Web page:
How Insurance Protects Homeowners That Were Target of Personal Injury Claim

Homeowner’s insurance covers the medical costs that would arise, following the administration of treatment to any injuries sustained by a guest. The best policies offer extensive coverage.

Extent of coverage provided to homeowner

• Money equal to the total amount paid for all of the guest’s medical bills.
• Reimbursement for the guest’s lost wages
• The estimated value for the injured guest’s pain and suffering
• Money to cover any other damages
• Insurance company provides homeowners with an attorney if an injured guest initiates a lawsuit.

Are there limitations to the coverage provided by the homeowner’s insurance policy?

Some policies include what is known as an umbrella provision. That protects the policyholder from the possible consequences, if some injured guest were to seek a huge amount of money, as compensation. The umbrella provision becomes effective, if the demand from a plaintiff exceeds the limit that has been stated in the homeowner’s policy. Once the umbrella provision has become effective, the insurance company is obligated to provide the policyholder/homeowner with enough money to cover the guest’s huge demand, as per Injury Lawyer in Hamilton.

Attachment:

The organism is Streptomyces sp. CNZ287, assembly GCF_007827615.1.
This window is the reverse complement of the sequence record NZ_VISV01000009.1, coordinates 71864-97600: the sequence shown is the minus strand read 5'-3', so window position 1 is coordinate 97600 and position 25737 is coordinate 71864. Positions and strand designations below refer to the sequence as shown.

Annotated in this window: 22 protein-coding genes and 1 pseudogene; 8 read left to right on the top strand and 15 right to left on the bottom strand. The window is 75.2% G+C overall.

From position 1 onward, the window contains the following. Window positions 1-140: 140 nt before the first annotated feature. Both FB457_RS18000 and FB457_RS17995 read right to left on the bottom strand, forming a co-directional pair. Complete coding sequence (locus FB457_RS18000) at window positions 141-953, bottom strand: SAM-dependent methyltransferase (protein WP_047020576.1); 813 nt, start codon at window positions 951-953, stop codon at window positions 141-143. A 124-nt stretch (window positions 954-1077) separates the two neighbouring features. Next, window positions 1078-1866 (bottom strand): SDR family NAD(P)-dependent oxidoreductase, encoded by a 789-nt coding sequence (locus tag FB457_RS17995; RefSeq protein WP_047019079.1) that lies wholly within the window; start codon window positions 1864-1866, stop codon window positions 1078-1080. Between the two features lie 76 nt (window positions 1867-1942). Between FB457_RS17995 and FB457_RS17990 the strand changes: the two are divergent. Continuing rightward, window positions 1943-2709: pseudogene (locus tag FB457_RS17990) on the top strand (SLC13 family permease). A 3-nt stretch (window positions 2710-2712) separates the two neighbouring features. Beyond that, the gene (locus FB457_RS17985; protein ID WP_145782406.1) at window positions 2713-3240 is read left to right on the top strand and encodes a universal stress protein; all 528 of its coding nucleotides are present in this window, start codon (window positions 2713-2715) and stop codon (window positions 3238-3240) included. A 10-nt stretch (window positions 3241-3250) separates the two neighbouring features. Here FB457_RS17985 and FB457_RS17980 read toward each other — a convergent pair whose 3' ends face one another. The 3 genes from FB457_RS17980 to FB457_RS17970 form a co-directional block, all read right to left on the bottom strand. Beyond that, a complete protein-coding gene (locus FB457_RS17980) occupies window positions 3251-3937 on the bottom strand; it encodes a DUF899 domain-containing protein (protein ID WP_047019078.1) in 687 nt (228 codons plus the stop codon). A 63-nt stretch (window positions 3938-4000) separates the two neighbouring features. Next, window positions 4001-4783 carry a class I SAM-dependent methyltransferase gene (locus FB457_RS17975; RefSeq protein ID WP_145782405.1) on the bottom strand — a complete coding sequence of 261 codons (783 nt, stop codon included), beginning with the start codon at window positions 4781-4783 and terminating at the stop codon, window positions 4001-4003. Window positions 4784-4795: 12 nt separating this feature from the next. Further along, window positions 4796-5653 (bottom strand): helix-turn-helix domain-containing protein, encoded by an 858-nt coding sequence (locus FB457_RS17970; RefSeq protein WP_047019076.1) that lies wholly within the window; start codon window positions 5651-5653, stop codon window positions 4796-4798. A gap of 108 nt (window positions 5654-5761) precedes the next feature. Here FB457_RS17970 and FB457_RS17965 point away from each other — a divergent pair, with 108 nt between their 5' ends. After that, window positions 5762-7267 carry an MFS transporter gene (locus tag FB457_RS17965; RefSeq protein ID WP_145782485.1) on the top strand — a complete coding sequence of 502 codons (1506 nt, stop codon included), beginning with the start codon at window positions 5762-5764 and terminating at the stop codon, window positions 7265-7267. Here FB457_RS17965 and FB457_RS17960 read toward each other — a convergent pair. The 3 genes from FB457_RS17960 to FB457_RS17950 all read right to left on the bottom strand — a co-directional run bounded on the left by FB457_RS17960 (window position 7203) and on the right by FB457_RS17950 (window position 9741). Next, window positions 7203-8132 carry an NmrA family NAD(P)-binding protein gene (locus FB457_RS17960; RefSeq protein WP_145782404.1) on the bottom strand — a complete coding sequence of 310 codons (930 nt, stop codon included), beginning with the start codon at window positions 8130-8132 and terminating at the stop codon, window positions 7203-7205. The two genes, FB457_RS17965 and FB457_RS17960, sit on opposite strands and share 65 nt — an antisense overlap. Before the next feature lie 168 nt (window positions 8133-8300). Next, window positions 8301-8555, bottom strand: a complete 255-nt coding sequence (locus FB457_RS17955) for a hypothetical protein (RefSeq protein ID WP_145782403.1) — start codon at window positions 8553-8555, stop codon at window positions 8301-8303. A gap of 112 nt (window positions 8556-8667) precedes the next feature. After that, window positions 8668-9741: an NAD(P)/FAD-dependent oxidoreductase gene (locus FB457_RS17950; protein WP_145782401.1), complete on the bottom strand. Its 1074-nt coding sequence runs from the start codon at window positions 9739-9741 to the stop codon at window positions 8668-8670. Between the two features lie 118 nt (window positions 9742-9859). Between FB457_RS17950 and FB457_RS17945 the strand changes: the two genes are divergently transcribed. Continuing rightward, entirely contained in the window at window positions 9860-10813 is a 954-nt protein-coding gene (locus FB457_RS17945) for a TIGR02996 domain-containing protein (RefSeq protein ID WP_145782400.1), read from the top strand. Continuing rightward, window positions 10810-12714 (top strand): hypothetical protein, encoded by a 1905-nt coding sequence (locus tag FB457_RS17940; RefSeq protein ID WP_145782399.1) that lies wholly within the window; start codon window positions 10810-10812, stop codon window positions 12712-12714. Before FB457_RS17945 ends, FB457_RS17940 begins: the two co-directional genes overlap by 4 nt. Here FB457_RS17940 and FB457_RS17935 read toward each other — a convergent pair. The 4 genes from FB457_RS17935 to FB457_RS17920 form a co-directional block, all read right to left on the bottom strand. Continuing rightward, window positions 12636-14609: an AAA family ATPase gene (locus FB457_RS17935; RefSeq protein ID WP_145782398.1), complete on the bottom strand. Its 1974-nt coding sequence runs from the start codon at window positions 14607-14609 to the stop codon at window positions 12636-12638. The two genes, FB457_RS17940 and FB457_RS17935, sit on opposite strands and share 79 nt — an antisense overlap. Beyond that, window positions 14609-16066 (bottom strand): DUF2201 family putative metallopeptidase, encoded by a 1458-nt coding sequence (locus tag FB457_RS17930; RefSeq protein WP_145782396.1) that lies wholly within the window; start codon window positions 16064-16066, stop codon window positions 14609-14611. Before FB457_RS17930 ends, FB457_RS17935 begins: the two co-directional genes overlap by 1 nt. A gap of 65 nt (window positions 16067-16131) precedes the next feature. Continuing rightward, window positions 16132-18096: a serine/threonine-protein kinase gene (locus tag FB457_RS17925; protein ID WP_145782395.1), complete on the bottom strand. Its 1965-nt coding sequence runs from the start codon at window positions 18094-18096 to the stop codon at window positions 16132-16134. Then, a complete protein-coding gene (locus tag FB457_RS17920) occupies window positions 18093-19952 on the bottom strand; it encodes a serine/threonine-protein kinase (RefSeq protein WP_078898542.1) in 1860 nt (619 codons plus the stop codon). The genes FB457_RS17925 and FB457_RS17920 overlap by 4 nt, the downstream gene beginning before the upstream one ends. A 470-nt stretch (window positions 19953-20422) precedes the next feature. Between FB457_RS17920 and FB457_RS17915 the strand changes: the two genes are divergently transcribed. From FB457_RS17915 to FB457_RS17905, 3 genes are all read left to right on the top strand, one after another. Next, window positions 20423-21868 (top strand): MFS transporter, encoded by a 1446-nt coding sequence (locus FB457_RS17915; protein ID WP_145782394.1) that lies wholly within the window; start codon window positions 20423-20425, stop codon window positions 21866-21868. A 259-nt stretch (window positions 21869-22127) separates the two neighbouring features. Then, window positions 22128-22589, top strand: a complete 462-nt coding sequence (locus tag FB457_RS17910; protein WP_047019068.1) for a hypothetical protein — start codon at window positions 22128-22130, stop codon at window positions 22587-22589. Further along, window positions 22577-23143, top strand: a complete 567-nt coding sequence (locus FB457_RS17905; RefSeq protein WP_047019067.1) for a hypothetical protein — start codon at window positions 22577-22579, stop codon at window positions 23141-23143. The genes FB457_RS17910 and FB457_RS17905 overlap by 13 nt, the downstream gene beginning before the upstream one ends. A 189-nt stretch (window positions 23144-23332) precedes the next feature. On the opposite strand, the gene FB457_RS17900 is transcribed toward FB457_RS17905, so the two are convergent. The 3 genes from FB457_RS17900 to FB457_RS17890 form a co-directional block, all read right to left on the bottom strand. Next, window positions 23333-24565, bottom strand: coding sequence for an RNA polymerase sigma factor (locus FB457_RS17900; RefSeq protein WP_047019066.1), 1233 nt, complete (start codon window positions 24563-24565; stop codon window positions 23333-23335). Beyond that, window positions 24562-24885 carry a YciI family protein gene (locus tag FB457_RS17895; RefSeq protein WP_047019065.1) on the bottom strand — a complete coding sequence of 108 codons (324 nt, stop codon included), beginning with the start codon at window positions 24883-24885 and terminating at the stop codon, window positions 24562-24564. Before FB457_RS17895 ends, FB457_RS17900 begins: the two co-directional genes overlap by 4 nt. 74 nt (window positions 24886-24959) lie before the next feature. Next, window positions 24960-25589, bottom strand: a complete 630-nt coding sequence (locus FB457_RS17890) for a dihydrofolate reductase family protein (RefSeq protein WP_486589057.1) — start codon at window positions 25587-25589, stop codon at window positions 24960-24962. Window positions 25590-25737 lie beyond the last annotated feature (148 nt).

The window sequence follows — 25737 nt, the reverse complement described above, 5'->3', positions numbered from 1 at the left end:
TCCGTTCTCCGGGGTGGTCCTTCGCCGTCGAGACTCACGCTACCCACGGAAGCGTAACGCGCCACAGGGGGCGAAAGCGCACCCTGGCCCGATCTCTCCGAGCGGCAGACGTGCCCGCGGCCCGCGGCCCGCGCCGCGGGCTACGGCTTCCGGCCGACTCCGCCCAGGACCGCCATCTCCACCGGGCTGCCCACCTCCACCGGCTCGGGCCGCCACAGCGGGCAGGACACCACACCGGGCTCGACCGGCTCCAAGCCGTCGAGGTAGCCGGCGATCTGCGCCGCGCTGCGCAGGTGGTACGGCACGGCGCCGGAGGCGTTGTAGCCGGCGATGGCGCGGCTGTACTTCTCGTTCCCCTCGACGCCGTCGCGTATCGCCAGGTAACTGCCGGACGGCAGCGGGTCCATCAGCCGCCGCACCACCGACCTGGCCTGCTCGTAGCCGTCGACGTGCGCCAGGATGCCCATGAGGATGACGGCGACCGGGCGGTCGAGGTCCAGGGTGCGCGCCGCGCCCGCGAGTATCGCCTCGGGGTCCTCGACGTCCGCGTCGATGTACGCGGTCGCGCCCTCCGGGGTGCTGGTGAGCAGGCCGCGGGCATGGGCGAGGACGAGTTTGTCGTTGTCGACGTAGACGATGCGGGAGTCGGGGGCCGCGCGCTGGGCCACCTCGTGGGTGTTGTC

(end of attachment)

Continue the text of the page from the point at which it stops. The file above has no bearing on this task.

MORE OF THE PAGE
Not all policies come with such a provision. Smart homeowners contact their insurance company, in order to discover whether or not their own policy comes with the added umbrella coverage.

What sort of injury would not be covered by a homeowner’s policy?

If some guest were to be harmed by the host’s (homeowner’s) intentional act, then the insurance company would not cover the costs associated with treating that same injured individual. Any act that could harm someone passing by the home could also introduce the need for treatment of a medical problem. Usually, an insurance company would refuse to cover the costs for such treatment. What sort of act might harm someone passing-by?

In colder climates, an effort to drain water onto the sidewalk, rather than the home’s lawn, could qualify as such an act. When the temperatures would drop in the winter, the water on the sidewalk would freeze. Then anyone stepping onto that frozen surface might slip and fall.

Anyone that owns property in an area where hikers like to travel the trails should note the limitations of coverage for property owners, with respect to the owner’s intentional acts. The owner of a piece of property might want to keep people off of the trails on his or her land. Hence, that same owner might decide to construct some type of barrier.

If the construction of that barrier got accompanied by the placement of a “no trespassing” sign, then any future hikers would be uninvited guests. In the absence of such a sign, a hiker that became injured while trying to surmount the constructed barrier could sue the barrier’s maker, the property owner.